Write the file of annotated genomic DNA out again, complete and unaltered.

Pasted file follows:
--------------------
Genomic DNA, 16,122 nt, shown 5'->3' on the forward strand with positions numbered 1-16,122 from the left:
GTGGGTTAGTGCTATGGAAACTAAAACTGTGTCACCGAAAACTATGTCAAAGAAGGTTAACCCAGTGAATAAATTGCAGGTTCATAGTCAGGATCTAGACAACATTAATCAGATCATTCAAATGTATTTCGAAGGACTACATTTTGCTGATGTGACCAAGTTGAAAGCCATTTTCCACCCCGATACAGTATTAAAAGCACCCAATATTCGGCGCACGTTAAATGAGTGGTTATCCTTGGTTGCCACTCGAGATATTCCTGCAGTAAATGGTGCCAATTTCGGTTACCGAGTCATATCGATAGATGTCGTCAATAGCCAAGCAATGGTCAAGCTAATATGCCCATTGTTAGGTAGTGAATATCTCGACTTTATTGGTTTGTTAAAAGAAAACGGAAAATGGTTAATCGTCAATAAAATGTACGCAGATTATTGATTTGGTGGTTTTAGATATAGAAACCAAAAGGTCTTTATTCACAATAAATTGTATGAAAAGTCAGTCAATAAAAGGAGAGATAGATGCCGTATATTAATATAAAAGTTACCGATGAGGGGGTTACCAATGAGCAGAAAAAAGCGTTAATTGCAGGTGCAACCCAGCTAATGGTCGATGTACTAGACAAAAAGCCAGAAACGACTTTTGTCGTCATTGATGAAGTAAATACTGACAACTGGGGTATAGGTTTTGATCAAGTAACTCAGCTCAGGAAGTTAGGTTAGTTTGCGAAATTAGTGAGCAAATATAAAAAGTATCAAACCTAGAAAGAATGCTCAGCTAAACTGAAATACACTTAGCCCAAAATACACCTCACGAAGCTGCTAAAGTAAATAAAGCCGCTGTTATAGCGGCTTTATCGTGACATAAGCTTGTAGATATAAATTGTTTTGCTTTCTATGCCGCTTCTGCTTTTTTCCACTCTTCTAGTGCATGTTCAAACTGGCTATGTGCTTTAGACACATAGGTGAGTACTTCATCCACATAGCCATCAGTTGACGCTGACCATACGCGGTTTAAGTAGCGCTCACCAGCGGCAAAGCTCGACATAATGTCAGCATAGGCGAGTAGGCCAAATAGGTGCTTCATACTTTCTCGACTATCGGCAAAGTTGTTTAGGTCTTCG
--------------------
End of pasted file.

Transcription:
Genomic DNA, 16,122 nt, shown 5'->3' on the forward strand with positions numbered 1-16,122 from the left:
GTGGGTTAGTGCTATGGAAACTAAAACTGTGTCACCGAAAACTATGTCAAAGAAGGTTAACCCAGTGAATAAATTGCAGGTTCATAGTCAGGATCTAGACAACATTAATCAGATCATTCAAATGTATTTCGAAGGACTACATTTTGCTGATGTGACCAAGTTGAAAGCCATTTTCCACCCCGATACAGTATTAAAAGCACCCAATATTCGGCGCACGTTAAATGAGTGGTTATCCTTGGTTGCCACTCGAGATATTCCTGCAGTAAATGGTGCCAATTTCGGTTACCGAGTCATATCGATAGATGTCGTCAATAGCCAAGCAATGGTCAAGCTAATATGCCCATTGTTAGGTAGTGAATATCTCGACTTTATTGGTTTGTTAAAAGAAAACGGAAAATGGTTAATCGTCAATAAAATGTACGCAGATTATTGATTTGGTGGTTTTAGATATAGAAACCAAAAGGTCTTTATTCACAATAAATTGTATGAAAAGTCAGTCAATAAAAGGAGAGATAGATGCCGTATATTAATATAAAAGTTACCGATGAGGGGGTTACCAATGAGCAGAAAAAAGCGTTAATTGCAGGTGCAACCCAGCTAATGGTCGATGTACTAGACAAAAAGCCAGAAACGACTTTTGTCGTCATTGATGAAGTAAATACTGACAACTGGGGTATAGGTTTTGATCAAGTAACTCAGCTCAGGAAGTTAGGTTAGTTTGCGAAATTAGTGAGCAAATATAAAAAGTATCAAACCTAGAAAGAATGCTCAGCTAAACTGAAATACACTTAGCCCAAAATACACCTCACGAAGCTGCTAAAGTAAATAAAGCCGCTGTTATAGCGGCTTTATCGTGACATAAGCTTGTAGATATAAATTGTTTTGCTTTCTATGCCGCTTCTGCTTTTTTCCACTCTTCTAGTGCATGTTCAAACTGGCTATGTGCTTTAGACACATAGGTGAGTACTTCATCCACATAGCCATCAGTTGACGCTGACCATACGCGGTTTAAGTAGCGCTCACCAGCGGCAAAGCTCGACATAATGTCAGCATAGGCGAGTAGGCCAAATAGGTGCTTCATACTTTCTCGACTATCGGCAAAGTTGTTTAGGTCTTCG